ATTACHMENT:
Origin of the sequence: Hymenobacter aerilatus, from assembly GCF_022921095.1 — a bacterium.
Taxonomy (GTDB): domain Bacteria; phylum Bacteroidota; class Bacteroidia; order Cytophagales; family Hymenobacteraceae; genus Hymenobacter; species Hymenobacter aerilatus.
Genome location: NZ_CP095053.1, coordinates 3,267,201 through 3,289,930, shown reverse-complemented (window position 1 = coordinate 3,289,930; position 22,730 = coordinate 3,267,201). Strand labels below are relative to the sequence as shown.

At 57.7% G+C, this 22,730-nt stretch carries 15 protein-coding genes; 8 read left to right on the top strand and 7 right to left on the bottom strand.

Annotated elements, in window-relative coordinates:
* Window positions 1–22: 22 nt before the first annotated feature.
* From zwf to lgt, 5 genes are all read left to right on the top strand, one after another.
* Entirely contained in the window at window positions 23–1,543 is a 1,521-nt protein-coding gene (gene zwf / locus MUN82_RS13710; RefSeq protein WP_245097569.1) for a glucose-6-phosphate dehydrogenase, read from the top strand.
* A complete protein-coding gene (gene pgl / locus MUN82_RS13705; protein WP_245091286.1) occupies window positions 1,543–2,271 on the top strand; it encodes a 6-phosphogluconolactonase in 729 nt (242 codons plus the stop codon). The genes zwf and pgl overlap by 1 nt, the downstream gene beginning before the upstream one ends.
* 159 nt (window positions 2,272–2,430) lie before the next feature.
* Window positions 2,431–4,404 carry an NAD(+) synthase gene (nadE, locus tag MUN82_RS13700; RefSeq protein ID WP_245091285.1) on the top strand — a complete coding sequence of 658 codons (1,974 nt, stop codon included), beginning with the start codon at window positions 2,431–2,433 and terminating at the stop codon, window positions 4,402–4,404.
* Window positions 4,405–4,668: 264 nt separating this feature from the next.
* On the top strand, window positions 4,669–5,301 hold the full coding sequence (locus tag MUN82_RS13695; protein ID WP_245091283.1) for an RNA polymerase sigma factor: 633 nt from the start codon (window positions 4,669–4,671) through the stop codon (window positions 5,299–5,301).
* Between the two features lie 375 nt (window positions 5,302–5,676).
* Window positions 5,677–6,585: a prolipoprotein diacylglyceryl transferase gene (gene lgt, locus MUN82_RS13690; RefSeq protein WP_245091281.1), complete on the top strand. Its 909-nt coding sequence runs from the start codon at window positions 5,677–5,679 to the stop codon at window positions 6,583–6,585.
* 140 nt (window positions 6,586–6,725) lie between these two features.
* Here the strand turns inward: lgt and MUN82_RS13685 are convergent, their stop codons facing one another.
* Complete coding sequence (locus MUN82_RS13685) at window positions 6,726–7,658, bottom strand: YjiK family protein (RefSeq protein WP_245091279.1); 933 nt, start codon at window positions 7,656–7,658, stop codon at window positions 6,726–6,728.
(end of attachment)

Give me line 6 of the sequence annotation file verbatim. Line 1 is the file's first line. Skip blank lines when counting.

* Window positions 1–22: 22 nt before the first annotated feature.